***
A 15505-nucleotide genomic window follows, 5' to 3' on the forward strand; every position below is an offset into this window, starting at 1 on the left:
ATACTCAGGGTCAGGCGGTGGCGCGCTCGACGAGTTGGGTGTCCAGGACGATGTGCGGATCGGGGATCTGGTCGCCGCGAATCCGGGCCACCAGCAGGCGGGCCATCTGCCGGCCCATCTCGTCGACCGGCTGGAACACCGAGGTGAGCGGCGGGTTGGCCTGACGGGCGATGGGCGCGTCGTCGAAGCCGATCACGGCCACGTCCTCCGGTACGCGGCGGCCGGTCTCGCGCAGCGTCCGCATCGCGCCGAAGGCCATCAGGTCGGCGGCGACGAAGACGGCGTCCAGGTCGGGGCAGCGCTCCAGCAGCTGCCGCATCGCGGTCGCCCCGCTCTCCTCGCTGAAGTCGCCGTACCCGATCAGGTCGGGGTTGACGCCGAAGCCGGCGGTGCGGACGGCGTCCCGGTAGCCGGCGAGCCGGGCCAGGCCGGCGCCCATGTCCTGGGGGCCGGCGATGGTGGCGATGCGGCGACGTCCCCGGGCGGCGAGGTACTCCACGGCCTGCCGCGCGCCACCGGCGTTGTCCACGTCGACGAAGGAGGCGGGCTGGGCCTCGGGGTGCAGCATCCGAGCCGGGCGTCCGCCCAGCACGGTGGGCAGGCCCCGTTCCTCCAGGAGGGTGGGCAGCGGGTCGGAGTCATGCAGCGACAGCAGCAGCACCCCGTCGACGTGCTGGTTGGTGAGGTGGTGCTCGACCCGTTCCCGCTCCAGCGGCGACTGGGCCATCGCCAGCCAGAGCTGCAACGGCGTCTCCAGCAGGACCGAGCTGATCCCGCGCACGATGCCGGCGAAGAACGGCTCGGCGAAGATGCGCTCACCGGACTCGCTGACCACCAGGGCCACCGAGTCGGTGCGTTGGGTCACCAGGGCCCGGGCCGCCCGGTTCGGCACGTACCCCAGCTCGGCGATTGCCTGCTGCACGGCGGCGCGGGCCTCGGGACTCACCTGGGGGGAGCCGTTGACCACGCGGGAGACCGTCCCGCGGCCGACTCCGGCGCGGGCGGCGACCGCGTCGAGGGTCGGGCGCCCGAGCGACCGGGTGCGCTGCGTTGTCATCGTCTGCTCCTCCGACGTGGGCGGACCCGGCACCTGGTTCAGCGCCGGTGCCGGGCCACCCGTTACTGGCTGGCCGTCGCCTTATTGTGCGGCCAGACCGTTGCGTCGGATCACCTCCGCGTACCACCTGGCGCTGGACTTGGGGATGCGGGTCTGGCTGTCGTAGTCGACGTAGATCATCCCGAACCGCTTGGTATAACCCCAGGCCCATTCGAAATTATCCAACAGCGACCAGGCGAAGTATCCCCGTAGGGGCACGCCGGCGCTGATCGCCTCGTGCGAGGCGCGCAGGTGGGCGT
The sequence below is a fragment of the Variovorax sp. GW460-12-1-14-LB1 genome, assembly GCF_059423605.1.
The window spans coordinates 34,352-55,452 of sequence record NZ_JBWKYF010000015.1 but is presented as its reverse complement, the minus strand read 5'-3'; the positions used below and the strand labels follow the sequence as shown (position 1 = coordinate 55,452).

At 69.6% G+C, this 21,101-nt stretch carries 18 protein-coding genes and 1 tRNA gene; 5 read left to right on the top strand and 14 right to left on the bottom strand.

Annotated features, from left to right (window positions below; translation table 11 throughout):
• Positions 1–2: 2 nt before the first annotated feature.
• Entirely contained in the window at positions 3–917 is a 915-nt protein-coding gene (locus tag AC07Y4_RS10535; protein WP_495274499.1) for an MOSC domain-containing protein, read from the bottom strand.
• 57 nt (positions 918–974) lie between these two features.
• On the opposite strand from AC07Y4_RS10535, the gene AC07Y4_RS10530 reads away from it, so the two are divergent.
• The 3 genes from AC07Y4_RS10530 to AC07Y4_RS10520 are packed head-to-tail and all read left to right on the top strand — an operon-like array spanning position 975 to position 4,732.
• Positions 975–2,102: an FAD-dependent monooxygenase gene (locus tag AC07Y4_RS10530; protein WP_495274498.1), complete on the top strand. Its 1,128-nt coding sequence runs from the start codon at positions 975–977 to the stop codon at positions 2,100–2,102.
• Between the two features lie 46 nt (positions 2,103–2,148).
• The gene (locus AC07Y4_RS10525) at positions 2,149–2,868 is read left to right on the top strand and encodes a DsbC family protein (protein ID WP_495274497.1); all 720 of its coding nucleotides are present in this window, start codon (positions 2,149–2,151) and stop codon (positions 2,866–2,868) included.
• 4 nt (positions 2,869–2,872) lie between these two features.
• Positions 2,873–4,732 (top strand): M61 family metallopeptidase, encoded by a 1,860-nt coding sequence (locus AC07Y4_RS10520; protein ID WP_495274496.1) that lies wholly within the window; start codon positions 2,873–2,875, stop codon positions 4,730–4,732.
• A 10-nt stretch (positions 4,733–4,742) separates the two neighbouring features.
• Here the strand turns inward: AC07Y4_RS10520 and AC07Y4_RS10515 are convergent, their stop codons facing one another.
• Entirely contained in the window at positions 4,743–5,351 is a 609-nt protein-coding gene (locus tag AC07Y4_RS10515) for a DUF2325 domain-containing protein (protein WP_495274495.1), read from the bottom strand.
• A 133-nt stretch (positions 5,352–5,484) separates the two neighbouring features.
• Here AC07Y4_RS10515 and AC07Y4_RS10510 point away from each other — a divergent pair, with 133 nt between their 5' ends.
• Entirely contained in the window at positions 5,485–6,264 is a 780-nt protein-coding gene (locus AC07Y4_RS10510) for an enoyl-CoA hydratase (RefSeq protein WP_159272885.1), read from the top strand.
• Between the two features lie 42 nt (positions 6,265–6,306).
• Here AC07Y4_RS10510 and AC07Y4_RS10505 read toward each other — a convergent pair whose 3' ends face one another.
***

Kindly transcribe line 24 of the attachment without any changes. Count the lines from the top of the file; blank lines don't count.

• Here AC07Y4_RS10510 and AC07Y4_RS10505 read toward each other — a convergent pair whose 3' ends face one another.